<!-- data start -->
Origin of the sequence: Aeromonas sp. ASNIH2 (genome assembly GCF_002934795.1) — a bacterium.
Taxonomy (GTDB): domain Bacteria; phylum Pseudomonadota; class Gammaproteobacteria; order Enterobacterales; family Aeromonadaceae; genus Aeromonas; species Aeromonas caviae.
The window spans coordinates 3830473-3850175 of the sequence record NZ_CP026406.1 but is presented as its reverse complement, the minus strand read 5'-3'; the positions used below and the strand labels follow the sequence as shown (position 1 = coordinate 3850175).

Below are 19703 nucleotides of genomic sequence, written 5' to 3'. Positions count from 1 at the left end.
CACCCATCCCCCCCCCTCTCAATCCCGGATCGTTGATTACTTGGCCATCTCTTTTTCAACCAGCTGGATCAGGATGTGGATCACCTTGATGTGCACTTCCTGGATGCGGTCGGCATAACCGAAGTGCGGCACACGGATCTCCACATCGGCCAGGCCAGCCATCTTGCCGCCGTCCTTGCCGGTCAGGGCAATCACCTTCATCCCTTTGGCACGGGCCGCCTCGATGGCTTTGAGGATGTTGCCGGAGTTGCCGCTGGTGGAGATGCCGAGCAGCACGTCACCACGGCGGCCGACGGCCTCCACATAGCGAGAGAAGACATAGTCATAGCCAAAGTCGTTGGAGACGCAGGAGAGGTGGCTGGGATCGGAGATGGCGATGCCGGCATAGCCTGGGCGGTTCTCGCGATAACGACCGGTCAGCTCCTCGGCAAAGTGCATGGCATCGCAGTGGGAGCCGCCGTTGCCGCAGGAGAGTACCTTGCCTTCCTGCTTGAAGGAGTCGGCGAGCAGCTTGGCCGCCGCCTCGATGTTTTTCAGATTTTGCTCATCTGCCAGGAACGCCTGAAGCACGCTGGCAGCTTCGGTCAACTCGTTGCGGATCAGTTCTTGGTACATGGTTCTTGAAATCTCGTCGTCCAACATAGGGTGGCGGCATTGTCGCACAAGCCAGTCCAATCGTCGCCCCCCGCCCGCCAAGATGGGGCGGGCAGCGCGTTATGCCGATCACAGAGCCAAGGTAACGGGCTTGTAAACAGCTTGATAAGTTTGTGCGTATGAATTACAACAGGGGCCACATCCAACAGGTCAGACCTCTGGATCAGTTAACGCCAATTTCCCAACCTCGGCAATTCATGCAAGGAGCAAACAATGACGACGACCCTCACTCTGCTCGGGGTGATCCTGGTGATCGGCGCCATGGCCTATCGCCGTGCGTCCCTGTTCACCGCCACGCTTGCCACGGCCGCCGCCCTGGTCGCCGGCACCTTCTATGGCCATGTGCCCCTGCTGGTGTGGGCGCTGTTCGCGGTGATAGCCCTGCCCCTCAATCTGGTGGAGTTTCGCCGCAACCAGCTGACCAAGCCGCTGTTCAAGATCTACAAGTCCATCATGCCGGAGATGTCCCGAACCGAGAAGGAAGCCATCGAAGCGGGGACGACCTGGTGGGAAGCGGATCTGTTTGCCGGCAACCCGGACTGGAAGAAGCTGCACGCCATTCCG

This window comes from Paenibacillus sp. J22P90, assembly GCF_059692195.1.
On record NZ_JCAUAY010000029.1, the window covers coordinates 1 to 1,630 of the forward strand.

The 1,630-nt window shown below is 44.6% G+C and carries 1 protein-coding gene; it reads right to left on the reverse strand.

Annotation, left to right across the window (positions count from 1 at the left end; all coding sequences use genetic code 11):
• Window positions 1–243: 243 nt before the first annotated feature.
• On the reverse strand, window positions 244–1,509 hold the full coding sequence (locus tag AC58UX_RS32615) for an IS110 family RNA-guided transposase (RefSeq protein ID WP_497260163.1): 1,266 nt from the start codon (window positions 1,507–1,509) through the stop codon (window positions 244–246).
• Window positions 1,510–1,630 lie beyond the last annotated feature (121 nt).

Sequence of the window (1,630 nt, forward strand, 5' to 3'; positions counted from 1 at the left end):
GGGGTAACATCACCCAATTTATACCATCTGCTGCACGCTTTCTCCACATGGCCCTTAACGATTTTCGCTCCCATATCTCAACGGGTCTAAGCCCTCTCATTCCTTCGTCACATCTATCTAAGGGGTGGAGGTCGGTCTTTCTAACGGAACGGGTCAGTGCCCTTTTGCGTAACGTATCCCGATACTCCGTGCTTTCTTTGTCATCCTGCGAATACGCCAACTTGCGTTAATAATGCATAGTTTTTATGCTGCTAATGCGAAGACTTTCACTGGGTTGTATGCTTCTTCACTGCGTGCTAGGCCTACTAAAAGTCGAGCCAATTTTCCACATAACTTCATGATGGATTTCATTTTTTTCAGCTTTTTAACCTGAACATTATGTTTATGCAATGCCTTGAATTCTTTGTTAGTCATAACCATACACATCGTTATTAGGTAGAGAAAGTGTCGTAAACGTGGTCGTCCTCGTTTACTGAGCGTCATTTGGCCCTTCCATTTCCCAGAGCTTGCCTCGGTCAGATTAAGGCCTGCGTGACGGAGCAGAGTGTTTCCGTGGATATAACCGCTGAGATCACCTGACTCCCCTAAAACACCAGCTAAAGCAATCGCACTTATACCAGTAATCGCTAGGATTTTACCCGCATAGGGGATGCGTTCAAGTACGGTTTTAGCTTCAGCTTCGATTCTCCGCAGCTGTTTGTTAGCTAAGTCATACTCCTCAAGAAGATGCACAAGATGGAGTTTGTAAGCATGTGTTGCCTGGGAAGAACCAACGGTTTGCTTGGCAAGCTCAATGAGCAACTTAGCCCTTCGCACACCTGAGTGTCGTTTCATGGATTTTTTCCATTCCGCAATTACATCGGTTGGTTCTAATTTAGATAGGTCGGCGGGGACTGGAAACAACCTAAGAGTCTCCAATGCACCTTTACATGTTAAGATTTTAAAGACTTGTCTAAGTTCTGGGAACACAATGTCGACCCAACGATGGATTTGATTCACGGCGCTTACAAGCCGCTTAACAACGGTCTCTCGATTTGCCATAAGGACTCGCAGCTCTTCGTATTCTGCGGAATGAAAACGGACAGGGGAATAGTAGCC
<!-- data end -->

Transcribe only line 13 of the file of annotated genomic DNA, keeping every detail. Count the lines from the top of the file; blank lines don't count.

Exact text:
Sequence of the window (1,630 nt, forward strand, 5' to 3'; positions counted from 1 at the left end):